New University of Florida project uses AI to improve treatments for childhood muscular dystrophy

By Jill Pease

magnetic resonance image of a thigh muscle
A UF magnetic resonance image shows a cross section of thigh muscle of a person with muscular dystrophy. The swirls of red indicate muscle tissue while the green depicts areas where fat has replaced muscle. Credit: Glenn Walter.

A project led by a researcher in the University of Florida’s College of Public Health and Health Professions seeks to improve the effectiveness of clinical trials designed to treat childhood neuromuscular diseases.

Supported by a $480,000 award from UF President Ben Sasse’s strategic funding initiative, the AI Applications to Pediatric Neuromedicine project combines a massive dataset of sophisticated muscle imaging data with UF’s powerful artificial intelligence computing.

“This project will lead to more effective treatments for devastating disorders that contribute to lifelong disabilities,” said Beth A. Virnig, Ph.D., M.P.H., the dean of the College of Public Health and Health Professions. “This project brings together a powerhouse of UF expertise in magnetic resonance imaging, neuromuscular disease, physiology, and AI to generate real-world improvements in health outcomes and enhance the quality of life for children with muscular dystrophy and their families.”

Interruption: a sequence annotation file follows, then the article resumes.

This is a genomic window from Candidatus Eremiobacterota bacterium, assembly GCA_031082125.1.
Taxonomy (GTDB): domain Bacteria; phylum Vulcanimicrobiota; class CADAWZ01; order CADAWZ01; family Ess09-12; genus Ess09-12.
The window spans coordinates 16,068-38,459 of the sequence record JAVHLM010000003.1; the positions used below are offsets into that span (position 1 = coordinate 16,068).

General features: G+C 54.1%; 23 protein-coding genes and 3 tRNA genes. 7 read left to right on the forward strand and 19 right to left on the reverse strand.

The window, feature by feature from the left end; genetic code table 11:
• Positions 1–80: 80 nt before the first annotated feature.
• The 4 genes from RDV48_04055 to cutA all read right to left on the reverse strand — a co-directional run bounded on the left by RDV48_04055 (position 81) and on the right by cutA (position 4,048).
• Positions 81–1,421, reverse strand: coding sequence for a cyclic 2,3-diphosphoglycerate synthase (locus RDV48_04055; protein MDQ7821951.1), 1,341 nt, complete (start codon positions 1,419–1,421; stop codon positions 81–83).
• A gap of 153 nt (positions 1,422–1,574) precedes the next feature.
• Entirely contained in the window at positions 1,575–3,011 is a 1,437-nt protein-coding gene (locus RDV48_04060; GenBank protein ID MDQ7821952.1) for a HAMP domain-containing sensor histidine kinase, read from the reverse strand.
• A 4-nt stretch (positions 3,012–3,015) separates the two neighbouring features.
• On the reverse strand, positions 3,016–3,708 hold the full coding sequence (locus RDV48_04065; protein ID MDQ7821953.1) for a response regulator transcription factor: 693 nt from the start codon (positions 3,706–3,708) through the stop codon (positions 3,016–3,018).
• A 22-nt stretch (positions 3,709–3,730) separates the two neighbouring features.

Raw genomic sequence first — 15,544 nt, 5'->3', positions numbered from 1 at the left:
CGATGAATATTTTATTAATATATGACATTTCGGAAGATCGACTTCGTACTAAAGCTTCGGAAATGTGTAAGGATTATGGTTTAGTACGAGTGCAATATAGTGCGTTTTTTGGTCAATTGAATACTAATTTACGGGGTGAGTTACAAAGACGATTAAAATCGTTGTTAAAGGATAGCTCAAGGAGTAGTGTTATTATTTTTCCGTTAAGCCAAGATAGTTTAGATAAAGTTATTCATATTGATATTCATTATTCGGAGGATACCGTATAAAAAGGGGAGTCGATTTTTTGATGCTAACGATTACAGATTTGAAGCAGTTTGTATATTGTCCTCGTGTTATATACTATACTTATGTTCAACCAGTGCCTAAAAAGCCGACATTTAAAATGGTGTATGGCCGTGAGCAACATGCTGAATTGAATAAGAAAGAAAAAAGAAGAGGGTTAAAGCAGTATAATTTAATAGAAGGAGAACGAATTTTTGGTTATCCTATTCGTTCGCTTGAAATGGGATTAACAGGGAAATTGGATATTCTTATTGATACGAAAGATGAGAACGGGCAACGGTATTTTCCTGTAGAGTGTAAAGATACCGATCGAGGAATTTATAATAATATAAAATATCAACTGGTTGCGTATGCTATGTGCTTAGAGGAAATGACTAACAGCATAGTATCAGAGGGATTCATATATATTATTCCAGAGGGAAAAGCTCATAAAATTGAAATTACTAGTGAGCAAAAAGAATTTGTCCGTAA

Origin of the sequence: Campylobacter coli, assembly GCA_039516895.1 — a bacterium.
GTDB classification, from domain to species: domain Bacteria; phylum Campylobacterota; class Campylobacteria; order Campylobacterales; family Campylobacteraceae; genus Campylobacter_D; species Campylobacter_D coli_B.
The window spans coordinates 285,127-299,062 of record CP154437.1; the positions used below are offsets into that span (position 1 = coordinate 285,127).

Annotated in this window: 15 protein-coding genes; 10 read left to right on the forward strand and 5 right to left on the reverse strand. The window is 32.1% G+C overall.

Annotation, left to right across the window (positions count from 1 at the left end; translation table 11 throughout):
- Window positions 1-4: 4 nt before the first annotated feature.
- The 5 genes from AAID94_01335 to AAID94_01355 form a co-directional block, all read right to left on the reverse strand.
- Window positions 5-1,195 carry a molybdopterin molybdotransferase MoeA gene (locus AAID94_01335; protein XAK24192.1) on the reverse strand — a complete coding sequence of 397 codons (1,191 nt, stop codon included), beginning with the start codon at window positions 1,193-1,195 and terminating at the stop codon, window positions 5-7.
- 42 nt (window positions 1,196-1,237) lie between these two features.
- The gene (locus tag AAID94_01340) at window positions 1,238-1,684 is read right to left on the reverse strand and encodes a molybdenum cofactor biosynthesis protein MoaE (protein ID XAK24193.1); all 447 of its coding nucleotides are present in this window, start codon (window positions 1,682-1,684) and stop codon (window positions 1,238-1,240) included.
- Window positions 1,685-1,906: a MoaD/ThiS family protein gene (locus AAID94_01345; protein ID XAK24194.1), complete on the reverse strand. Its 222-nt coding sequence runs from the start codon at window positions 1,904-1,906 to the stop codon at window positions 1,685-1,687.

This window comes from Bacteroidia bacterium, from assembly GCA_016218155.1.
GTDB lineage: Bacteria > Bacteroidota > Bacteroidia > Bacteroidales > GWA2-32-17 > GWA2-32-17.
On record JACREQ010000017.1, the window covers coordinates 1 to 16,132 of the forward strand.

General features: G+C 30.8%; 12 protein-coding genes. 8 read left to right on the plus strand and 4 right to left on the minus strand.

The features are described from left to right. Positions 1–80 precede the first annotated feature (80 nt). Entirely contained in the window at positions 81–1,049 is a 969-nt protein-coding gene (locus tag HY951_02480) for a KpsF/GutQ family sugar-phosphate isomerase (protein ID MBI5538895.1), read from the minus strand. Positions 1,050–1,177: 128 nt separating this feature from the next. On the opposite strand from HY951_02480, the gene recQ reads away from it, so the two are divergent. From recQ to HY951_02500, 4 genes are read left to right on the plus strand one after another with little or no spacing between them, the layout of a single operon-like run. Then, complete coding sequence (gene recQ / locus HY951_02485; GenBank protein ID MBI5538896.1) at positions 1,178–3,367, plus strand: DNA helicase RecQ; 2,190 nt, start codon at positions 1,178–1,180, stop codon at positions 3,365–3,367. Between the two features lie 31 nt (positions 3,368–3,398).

The new project is led by Krista Vandenborne, Ph.D., a distinguished professor and chair of the department of physical therapy in the College of Public Health and Health Professions. Vandenborne pioneered the use of MRI biomarkers to capture highly accurate and noninvasive measures of muscle changes in children with Duchenne muscular dystrophy.

Neuromuscular diseases currently affect more than 1 million children and their families in the United States. These disorders can cause loss of reflexes, muscle weakness, and problems with balance and walking. In Duchenne muscular dystrophy, for example, muscles progressively weaken and lose the ability to regenerate after injury (so muscle tissue is eventually replaced with fat and collagen). Many children with Duchenne muscular dystrophy require a wheelchair by adolescence, and heart and respiratory systems are affected as the disease advances.

“In our decades of muscular dystrophy research, we have amassed a rich dataset of imaging and other biomarkers that represent millions of pieces of information characterizing the disease,” Vandenborne said. “Now, with the capabilities of AI, we can more quickly and accurately extract answers to treatment questions that will accelerate new therapies and bring us closer to a cure.”

Neuromuscular diseases are emerging targets for experimental gene therapies that may stop disease progression. However, assessing the drugs’ effectiveness in clinical trials can be difficult, particularly if the results are determined based on measures of participants’ functions (such as walking speed or ability to climb stairs). Among young children, especially, these measures can be hard to obtain if the child is not highly motivated to participate in functional tests or is just having a bad day. Muscle imaging, on the other hand, provides objective and accurate evidence of muscle changes.

Read the full story at UF Health News.